Newark’s Star-Ledger called criticism of Chuck Hagel for defense as “overheated,” saying the opposition has come ”has come mostly from the armchair hawks in the neocon movement, and from the most ardent supporters of the conservative Israeli government of Benjamin Netanyahu.”
The editorial continues:
Don’t forget that when Israel acts like a bully, America absorbs a share of the global resentment. The fact that few members of Congress dare to point this out underscores Hagel’s point about the outsized power of the pro-Israeli lobby, which he mistakenly called the “Jewish lobby.” Yesterday, after Obama made the nomination, some key Jewish groups indicated they would drop their opposition.
Jeffrey Salkin, the Anti-Defamation League’s community director, was not amused:
“The overheated criticism of Chuck Hagel” (editorial, Jan. 8), lauding Sen. Hagel’s nomination for defense secretary, only serves to underscore the concern many Jews and supporters of Israel have about the senator’s public statements.
Reasonable people can agree to disagree on aspects of Israel’s policies. But the use of the term “the Jewish lobby” to describe Israel’s vocal supporters was inappropriate and offensive to many. To suggest, as the editorial does, that such supporters exercise “outsized power” that “few members of Congress dare to point out” smacks of medieval suspicions about secret Jewish conspiracies — not to mention the old canard about Jews having dual loyalties to the United States and Israel.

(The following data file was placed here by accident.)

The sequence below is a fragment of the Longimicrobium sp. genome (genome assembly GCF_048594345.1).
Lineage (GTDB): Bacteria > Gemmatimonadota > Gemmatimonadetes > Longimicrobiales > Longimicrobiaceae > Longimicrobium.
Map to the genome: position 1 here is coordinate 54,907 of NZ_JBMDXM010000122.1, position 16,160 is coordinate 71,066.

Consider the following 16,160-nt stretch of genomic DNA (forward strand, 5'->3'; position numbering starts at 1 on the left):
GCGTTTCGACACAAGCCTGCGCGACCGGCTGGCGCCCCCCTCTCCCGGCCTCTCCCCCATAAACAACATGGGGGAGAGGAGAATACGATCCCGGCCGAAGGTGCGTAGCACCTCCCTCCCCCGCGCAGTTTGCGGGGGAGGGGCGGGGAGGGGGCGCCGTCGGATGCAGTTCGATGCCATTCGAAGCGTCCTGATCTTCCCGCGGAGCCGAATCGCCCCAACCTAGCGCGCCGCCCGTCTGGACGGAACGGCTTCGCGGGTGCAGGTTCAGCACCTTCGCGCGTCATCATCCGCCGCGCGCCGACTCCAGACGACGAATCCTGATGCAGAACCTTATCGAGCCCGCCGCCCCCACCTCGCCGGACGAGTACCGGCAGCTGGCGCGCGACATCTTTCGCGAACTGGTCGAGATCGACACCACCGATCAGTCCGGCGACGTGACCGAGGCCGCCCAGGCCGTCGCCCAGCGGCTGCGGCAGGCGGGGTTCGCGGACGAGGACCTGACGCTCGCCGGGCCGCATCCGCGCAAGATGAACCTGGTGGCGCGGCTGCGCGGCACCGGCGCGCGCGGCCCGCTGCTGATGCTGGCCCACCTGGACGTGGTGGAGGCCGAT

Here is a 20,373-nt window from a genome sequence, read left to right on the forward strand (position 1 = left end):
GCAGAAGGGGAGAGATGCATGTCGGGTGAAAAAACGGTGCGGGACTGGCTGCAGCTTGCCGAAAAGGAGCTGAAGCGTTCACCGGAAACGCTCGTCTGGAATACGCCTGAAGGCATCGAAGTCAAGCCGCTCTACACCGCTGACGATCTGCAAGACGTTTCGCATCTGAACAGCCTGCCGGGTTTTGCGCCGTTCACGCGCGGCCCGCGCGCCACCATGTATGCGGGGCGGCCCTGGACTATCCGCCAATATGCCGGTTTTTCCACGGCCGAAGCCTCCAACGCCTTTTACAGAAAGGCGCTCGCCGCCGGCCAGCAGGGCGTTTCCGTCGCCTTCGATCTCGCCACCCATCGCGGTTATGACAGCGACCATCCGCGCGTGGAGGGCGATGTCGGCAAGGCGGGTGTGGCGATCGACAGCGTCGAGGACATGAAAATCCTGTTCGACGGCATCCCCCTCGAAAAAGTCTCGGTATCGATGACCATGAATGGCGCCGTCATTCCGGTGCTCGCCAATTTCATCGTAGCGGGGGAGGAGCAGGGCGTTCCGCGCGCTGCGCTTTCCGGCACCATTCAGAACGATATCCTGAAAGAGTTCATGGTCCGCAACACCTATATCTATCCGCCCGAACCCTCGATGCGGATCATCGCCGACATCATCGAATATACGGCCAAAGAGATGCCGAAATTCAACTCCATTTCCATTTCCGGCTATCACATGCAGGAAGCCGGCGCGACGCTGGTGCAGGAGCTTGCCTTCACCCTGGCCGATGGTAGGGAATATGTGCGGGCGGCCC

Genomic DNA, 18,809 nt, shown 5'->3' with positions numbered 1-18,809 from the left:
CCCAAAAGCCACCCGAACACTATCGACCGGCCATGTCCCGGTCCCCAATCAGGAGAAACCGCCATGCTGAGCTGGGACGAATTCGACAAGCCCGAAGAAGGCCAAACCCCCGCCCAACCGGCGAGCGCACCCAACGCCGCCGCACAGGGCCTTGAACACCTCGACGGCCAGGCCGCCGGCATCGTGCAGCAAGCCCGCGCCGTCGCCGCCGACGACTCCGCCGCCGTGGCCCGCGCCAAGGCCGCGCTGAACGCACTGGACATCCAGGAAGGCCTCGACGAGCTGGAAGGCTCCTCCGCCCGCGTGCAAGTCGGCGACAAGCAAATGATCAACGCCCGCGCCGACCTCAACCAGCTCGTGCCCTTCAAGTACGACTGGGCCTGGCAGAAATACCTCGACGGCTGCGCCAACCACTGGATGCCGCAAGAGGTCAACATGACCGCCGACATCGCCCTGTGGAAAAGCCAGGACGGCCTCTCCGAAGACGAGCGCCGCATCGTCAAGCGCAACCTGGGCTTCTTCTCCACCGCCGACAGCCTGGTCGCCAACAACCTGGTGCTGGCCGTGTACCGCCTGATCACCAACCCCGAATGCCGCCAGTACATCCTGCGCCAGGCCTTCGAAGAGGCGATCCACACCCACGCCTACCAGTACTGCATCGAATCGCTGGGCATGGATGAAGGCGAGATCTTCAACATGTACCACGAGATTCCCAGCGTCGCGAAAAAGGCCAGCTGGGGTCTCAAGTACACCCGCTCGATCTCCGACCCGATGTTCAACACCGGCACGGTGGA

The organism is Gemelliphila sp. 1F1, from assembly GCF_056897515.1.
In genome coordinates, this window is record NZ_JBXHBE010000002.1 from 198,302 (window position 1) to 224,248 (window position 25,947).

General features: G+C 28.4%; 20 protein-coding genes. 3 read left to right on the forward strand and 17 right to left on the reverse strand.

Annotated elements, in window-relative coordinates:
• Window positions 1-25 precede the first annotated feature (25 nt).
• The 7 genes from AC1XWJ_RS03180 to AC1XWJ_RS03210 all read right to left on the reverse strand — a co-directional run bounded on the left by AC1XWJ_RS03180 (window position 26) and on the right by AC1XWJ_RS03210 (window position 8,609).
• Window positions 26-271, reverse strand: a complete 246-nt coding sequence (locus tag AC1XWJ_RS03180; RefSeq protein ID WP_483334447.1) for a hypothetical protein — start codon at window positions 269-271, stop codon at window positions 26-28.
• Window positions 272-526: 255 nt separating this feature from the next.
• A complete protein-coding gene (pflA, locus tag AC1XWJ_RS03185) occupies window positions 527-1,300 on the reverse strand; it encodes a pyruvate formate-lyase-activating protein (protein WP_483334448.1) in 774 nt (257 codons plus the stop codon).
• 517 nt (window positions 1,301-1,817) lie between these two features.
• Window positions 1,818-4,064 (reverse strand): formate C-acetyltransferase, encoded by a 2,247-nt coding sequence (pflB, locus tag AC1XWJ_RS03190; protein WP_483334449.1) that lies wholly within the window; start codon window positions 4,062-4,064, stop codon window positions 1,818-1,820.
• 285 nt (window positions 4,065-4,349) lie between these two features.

The editorial is certainly right that Sen. Hagel “mistakenly” called the pro-Israeli lobby “the Jewish lobby.” As the confirmation process goes forward, Sen. Hagel will have the opportunity to acknowledge and apologize for that mistake.
We hope Sen. Hagel’s confirmation hearings will give him the opportunity to clarify his positions on Israel and Iran. Until then, however, there is every reason for Israel’s many supporters in the United States, both Jews and gentiles, to maintain their reservations about his nomination.